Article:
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Student needs help designing a sawmill

Discussion in 'Milling & Saw Mills' started by Novaknives, Mar 7, 2019.

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What type of sawmill do you use?

  1. Chainsaw Mill

    78.6%
  2. Swing-blade

    7.1%
  3. Bandsaw

    42.9%
  4. Circular

    0 vote(s)
    0.0%
  5. Other

    0 vote(s)
    0.0%
Multiple votes are allowed.
  1. Novaknives

    Novaknives Treekiller

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    I'm Jeremy Novak, I've been a longtime lurker and have learned a ton of information off this site. I'm in a engineering class at my high school and we need to design a product, make it, and test it. I will be making a chainsaw mill similar to the Granberg mill I run right now. I think I'll be adding improvements such as tool-less fasteners (like the ones used to hold bike wheels on), skateboard wheels on the chainsaw side to easily move along the log, some sort of slick plastic on the bottom of the mill so it slides along surfaces more easily, an auxiliary oiler, and a hand crank winch. Any more ideas would be helpful! I haven't decided on the capacity yet but I know it has to be capable of milling 36" wide boards and will be run with nothing less than a Stihl 661 and hopefully a 880 in the future. Anything you have in mind would help... Thanks, Jeremy.
     
  2. Ancient One

    Ancient One ArboristSite Operative

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    Read all of the posts by BobL and you will be far ahead. Read the first sticky post in this forum, all of the pages!

    Do not use bicycle type quick release bolts/nuts and fasteners, they will loosen from the vibration. There is no substitute for good locknuts like Nylocks. I back up the Nylocks with lock washers. The bolts that do not get removed often also have a shot of Loctite. Just use bolts/nuts that your scrench will fit.

    I am in the process of modifying my Alaska mill now, I will post photos as the details are complete. Rollers will either be hard nylon (moly impregnated) or hard rubber.

    BobL has good words about rollers/wheels: Do not use urethane (almost all skateboard and skate wheels) the oils will dissolve the urethane.

    I am running a Stihl 090AV with 66 inch bar on my Alaska Mill.
     
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  3. Ted Jenkins

    Ted Jenkins Firewood by TJ

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    I enjoy milling a lot and have seen many designs. My milling consists of trying to be as practical as possible. I mill lumber to work on my older houses because no matter what size is needed it is at my mill site. I think the band saw is the best, but for something that is portable and will get one some decent slabs a chain saw mill is hard to beat. In the past I have made a heavy duty clamp for the bar, but now plan on just drilling holes in the bar and changing bars when I need the power head. Thanks
     
  4. SeMoTony

    SeMoTony Addicted to ArboristSite

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    Good plans, I have a ported 661c that breathes well. In harder wood ,such as white oak, running 42" bar for up to 38" (snug rub) by drilling hole in center of nose to allow bolt into aluminum square bar post which is drilled & tapped. The harder the wood calls for fewer cutters i.e. skip or semi-skip in square chisel that I use. The square cutter caused me get a grinder which allows 10° or closer to 0° for less cutting edge and less side push from an angle like 25° . It seems to lessen the side porpoise effect, which the race crew tries to reduce by "stoning" the chains used in races. The chain is mounted backward and while running at half speed a sharpening stone is lightly applied to each edge as evenly as possible.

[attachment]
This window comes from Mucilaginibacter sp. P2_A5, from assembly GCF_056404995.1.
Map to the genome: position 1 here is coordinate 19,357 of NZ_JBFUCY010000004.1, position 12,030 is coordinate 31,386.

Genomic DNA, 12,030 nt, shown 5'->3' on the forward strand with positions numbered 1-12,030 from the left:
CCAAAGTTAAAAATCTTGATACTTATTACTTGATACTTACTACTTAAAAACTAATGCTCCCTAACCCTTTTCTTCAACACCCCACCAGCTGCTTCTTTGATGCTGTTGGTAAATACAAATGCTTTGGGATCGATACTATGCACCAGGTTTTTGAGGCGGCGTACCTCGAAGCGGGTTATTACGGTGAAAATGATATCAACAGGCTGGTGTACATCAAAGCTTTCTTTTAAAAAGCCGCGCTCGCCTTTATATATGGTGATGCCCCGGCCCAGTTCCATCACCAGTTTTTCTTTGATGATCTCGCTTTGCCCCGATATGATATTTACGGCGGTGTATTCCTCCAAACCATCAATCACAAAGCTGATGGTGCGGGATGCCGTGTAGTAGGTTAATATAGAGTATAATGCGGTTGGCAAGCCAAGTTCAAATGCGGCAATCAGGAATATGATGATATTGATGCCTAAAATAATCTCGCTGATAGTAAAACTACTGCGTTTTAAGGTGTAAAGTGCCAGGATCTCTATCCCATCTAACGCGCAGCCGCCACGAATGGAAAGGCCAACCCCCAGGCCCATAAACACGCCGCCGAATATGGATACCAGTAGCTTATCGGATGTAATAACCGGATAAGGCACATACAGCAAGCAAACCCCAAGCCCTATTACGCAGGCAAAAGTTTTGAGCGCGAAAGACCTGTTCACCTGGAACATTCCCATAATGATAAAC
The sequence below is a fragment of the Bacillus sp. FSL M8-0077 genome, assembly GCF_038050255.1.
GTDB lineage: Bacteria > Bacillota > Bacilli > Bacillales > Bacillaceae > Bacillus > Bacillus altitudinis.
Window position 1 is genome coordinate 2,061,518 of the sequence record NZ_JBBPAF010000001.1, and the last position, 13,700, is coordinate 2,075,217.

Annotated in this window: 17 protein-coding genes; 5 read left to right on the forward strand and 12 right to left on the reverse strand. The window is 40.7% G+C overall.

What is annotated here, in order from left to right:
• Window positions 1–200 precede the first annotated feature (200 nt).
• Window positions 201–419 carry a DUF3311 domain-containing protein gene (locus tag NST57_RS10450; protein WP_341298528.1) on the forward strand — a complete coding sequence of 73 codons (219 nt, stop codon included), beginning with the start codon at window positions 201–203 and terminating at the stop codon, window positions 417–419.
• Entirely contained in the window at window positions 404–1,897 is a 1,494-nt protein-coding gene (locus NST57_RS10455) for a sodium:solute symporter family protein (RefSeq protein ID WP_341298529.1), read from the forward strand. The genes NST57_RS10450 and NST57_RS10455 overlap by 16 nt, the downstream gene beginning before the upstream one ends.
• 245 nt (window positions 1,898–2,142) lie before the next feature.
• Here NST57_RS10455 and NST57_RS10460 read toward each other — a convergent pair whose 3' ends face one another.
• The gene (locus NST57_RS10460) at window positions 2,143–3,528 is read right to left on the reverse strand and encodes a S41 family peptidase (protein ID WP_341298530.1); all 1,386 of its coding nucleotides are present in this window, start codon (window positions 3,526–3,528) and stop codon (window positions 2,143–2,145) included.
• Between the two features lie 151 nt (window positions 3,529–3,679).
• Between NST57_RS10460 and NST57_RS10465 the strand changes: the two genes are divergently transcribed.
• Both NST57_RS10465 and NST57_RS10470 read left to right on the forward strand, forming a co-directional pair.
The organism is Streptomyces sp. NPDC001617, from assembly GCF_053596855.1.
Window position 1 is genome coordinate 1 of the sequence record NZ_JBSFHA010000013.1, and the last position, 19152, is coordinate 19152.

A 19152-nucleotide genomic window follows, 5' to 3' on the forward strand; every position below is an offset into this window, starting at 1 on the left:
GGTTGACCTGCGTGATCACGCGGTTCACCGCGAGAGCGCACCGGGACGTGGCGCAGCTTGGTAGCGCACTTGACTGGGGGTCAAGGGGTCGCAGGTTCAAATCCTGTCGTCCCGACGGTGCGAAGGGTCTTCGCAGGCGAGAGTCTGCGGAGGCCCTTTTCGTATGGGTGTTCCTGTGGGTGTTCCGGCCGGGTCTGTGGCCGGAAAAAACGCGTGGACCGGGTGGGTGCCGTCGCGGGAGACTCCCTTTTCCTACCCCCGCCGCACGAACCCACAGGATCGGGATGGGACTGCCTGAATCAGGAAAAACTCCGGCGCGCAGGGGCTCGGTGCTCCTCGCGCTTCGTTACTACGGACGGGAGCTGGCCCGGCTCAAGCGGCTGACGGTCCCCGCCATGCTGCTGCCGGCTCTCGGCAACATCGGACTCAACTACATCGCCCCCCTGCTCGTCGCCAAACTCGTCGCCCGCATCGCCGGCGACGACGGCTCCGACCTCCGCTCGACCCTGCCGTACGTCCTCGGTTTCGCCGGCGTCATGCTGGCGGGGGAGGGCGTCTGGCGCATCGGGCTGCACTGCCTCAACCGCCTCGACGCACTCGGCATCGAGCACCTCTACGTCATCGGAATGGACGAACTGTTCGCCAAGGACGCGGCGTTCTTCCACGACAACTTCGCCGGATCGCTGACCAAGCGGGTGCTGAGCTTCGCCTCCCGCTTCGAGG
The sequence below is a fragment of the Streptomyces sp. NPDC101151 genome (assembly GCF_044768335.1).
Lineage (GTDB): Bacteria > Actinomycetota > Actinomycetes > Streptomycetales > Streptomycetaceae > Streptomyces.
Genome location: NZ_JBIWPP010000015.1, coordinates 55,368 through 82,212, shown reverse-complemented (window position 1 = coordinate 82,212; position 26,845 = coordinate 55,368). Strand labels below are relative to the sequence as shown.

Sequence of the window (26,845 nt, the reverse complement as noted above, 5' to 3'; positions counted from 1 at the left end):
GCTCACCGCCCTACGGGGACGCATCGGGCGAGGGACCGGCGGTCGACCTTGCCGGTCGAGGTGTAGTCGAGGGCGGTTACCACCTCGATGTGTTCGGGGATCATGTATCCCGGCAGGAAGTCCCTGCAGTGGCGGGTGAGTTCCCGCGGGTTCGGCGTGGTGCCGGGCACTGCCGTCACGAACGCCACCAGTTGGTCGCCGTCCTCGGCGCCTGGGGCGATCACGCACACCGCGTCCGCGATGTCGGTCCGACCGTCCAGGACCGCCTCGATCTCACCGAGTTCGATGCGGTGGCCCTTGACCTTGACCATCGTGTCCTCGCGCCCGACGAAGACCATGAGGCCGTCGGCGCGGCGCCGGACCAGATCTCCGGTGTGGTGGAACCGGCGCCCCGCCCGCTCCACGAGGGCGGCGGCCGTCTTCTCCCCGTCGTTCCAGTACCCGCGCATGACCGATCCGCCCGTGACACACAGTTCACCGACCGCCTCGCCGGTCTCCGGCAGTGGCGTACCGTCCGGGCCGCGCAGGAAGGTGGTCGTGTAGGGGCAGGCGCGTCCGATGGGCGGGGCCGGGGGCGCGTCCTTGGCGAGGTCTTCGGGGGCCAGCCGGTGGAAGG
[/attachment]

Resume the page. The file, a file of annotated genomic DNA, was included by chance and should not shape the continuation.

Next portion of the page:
I have not attempted this yet, nor have I seen it done. So for information only, even tho the theoretical view of mine says it should use less power and leave a smoother surface. Always seeking most efficient use of available power.
    Wishing much success
     
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  5. BobL

    BobL No longer addicted to AS

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    One problem you face is any testing to do with wear will be time limited. This is a problem with high school - can't easily do long term testing in the time available. I encourage you not to just grab already tested ideas from these forums but to see if you can come up with something different - even if its small. If you do take someone else Idea you should fully acknowledge it in any reporting about your product.
     
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  6. Novaknives

    Novaknives Treekiller

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    When I said I need to test my design I meant that I need to demonstrate that it works in front of my class. Technically it only needs to work once for that presentation but I want to use this mill for a long time and will build it with longevity in mind. Any ideas I borrow from this site will be cited with a url link in my project. When I finish this project I'll post the link to the website used to document the project so anyone on this forum can see it. I'll definitely take your advice on adding ideas that are solely mine.
     
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  7. Novaknives

    Novaknives Treekiller

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    Thanks! Would drilling into the sprocket rivet affect the longevity of the bar? How does the 661 do buried in 38" of wood? I take it you can't use a full comp chain when doing long cuts like that...
     
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  8. Novaknives

    Novaknives Treekiller

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    Do you recommend a source for nylon or hard rubber wheels? I have access to a lathe but I would prefer to buy them if I could
     
  9. SeMoTony

    SeMoTony Addicted to ArboristSite

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    On wide cuts full comp seems to clog on chips that adds to the dust & resistance. Open space between cutters&rakers carrie's the chips and the cut is a bit faster in my experience. 20190308_094534.jpg